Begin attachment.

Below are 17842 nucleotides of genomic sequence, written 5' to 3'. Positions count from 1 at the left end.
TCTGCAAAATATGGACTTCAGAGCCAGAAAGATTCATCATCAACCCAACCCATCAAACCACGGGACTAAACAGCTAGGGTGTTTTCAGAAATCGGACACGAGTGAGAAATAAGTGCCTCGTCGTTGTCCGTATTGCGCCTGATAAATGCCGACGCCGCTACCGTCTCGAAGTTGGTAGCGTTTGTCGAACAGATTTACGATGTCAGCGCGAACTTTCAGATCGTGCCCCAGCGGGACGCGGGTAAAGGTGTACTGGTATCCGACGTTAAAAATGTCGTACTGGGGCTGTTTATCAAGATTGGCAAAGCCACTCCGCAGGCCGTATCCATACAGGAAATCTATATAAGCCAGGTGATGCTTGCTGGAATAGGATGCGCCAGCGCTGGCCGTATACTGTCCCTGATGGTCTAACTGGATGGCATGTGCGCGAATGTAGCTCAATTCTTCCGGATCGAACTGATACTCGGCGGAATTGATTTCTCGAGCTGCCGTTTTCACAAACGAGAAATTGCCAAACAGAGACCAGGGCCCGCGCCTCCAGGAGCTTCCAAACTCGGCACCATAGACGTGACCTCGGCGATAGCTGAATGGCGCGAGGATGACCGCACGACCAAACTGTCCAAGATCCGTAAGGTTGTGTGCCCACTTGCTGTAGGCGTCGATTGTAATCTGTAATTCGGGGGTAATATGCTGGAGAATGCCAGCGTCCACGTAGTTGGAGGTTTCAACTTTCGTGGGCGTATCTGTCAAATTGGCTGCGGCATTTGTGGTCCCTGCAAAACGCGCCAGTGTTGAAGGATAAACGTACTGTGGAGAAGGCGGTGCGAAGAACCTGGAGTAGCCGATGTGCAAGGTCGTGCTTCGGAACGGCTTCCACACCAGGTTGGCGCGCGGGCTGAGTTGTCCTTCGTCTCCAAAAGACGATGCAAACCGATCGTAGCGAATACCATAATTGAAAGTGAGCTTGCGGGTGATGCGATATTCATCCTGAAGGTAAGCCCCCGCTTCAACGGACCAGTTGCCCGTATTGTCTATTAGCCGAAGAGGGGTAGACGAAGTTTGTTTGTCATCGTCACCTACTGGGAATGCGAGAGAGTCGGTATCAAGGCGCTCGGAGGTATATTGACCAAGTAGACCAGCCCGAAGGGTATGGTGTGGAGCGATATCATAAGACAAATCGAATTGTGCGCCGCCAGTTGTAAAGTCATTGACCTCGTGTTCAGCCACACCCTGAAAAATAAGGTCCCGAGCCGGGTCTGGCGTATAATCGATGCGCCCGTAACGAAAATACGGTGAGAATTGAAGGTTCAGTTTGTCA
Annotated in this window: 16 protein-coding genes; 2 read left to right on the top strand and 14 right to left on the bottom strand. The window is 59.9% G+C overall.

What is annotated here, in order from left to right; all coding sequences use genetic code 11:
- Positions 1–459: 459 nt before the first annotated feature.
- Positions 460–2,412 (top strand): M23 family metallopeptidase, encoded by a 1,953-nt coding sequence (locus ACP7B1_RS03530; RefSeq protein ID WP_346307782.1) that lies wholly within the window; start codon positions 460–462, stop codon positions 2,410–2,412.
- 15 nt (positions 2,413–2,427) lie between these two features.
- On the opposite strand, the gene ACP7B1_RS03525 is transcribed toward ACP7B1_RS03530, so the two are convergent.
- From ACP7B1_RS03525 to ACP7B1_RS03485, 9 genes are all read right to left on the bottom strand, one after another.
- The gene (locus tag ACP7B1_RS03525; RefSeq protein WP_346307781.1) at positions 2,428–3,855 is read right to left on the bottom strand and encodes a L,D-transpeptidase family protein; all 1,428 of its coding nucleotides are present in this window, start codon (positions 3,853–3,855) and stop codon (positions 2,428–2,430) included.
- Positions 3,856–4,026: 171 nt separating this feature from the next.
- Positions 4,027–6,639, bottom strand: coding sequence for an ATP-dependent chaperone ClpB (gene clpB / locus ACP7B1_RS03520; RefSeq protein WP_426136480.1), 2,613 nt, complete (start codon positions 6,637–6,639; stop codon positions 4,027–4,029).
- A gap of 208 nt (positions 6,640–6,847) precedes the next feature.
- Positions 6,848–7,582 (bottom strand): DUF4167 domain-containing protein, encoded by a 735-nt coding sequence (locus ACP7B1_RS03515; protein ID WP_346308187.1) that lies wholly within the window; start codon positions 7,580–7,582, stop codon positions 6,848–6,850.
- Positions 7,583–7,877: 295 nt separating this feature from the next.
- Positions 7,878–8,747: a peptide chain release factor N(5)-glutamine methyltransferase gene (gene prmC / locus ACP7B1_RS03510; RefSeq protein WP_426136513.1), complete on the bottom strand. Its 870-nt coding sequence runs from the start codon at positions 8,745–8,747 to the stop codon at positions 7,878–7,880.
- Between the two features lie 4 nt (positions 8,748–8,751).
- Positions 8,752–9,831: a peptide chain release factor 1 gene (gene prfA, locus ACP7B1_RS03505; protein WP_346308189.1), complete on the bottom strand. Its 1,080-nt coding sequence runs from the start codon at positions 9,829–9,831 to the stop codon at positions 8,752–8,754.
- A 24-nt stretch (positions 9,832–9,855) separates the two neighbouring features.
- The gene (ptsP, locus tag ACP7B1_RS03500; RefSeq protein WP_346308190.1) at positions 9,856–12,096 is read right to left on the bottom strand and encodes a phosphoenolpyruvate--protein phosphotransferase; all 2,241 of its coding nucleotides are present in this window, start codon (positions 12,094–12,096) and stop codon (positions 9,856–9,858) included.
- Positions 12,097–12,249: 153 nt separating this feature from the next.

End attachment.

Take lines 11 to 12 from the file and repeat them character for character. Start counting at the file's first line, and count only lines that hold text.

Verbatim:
- Positions 3,856–4,026: 171 nt separating this feature from the next.
- Positions 4,027–6,639, bottom strand: coding sequence for an ATP-dependent chaperone ClpB (gene clpB / locus ACP7B1_RS03520; RefSeq protein WP_426136480.1), 2,613 nt, complete (start codon positions 6,637–6,639; stop codon positions 4,027–4,029).